August Postcards from Symi

Wild capers are among the very few plants that can withstand the searing heat  and drought  f a Symi summer.  

Sunrise over Asia Minor as seen from the top of the Pedi valley. Up until a century ago, those hills were farmed by Greek families and the produce brought across to Symi for milling and marketing.  Now those hills and mountains are Turkish but old abandoned Greek settlements can still be seen if you know where to look, particularly around Fethiye.

The view from the Symi Visitor Accommodation office earlier this week, the trusty Cypriot Salamis Filoxenia.

The Pedi valley was once the island's agricultural heartland.  Now native trees such as kermes oaks are reclaiming the land and slowly turning much of it back to woodland.

Hidden high up in one of the oldest neighbourhoods of Chorio you will find theSymi Archaeological Museum.  Recently refurbished, the main part of the museum is now open every day except Mondays, from 10-2.  Apparently the adjoining Hellenistic Antiquities Museum and Hatziagapitos House will be open to the public from the end of August.  Admittance is free.

The view from the terrace of the museum, looking across to the Kastro (Acropolis).  Originally the most densely populated part of Chorio, much of this neighbourhood was destroyed when the castle was blown up by the retreating Germans during the Second World War.  You can see parts of the old fortifications in the photograph.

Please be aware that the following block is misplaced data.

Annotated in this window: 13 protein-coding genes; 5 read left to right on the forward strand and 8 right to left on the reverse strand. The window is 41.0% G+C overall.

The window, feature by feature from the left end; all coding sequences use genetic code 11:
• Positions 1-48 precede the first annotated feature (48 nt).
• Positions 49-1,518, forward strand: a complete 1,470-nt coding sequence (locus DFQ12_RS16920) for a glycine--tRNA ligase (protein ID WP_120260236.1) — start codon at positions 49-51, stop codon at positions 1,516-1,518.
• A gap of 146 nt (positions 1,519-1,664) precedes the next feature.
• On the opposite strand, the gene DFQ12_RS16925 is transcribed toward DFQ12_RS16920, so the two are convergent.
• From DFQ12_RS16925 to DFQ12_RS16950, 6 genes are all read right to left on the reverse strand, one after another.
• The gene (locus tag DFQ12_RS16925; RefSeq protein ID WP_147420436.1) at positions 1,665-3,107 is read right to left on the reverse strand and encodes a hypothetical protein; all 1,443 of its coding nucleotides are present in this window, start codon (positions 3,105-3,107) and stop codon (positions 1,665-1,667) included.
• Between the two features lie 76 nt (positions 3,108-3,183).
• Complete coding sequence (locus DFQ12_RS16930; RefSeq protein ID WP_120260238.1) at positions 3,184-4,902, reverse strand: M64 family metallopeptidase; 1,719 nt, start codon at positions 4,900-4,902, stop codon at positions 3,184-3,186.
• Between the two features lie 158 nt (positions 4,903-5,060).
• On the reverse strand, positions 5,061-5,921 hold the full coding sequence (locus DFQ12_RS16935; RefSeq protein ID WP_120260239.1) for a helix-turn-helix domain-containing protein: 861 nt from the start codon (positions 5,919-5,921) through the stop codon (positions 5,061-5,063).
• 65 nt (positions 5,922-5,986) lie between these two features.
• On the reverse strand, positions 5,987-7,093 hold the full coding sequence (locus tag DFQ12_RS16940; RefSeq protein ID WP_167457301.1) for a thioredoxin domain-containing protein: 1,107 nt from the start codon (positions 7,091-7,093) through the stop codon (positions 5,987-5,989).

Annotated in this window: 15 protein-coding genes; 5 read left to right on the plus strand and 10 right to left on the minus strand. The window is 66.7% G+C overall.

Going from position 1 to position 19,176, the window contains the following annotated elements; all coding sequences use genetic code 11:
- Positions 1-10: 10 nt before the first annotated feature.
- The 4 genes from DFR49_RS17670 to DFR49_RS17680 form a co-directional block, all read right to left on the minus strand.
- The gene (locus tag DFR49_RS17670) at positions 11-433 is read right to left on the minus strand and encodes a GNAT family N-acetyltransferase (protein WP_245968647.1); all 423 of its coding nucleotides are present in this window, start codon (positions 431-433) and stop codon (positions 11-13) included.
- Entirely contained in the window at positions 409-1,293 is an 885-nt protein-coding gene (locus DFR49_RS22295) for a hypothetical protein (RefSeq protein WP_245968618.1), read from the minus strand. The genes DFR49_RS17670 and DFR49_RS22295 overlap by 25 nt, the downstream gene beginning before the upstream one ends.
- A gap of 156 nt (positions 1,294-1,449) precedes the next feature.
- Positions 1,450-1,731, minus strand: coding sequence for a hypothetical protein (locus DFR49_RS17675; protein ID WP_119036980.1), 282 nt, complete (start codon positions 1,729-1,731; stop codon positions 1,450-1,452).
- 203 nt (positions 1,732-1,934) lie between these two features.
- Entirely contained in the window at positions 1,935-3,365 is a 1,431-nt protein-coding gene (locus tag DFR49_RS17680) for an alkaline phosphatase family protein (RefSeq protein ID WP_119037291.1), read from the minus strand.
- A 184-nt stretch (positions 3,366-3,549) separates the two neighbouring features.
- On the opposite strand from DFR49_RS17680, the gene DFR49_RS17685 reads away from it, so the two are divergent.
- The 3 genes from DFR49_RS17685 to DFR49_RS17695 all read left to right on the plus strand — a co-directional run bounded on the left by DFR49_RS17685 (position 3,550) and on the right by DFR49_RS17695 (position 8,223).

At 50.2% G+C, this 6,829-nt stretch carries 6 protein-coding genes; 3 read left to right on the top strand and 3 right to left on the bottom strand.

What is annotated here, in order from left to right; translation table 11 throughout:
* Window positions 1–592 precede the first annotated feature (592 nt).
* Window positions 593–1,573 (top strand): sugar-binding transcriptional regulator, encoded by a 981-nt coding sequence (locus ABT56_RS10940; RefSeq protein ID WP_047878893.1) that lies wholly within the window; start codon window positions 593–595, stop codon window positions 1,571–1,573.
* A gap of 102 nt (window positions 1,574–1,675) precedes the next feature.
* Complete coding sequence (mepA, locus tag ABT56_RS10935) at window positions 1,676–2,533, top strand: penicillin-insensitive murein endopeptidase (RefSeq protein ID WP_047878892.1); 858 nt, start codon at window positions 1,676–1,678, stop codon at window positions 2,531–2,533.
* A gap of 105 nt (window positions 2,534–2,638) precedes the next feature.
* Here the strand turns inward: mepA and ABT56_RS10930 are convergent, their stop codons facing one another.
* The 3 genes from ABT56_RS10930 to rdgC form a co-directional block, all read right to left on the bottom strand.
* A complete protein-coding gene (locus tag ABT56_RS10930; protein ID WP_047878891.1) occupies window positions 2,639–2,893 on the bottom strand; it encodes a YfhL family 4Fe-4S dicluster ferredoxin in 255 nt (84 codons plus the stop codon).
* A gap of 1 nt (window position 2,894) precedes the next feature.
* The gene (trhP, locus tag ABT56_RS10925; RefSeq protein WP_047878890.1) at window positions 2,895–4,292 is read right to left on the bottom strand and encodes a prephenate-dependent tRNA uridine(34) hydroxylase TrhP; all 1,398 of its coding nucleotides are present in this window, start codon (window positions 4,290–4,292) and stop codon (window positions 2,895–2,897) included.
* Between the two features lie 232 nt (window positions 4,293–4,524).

Grapes ripening in the museum grounds.  As it is the old Farmakides mansion there are grape vines and citrus trees in the walled garden.

The lanes of Chorio old town are narrow, designed to confuse pirates and slow down any marauders.  Symi has no tradition of wheeled traffic - the terrain is too steep for that - so the only alternative to walking was donkeys.

Brilliant bougainvillea and plumbago light up an old stone wall near the museum.

Grapes don't need much attention.  This house has been deserted ever since I can remember but look at those trusses of sweet fruit!  In the days before sponges, Symi, like Samos, used to produce a sweet muscadel-type wine.

Every so often the lanes open out into a wider space, letting air into the labyrinth and providing an area for people to sit out with their friends and family from adjoining houses on hot summer evenings.

Snapped on my walk to work this morning, this truckload of hay rattled past me just after the Blue Star docked.

Donkeys, mules and ponies are still an essential part of life on Symi, particularly for the building industry as very few properties on the island have close vehicle access.  You can see a couple of foals in this photograph. They accompany the older animals, learning the routes up and down the Kali Strata and around the lanes and alleys of Chorio.  They aren't given anything to carry until they are much older and stronger.

Steps, balconies and stones polished by centuries of feet.

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About this Blog

I sailed into Panormitis Bay, Symi, by chance one windy July day in 1993 and have been here ever since. The locals tell me that this is one of the miracles of St Michael of Panormitis. A BA graduate with majors in English, Philosophy and Classical Civilisation, the idea of living in what is to all intents and purposes an archaeological site appeals to me. Not as small as Kastellorizo, not as touristy as Rhodes, Symi is just the right size. I live on a small holding which my husband and I have reclaimed from a ruin of over-grazing and neglect and turned into a small oasis over the course of the past 22 years. I also work part-time for Symi Visitor Accommodation, helping independent travellers discover and enjoy Symi's simple pleasures for themselves.

This page is kindly sponsored by Wendy Wilcox, Symi Visitor Accommodation.


Adriana Shum

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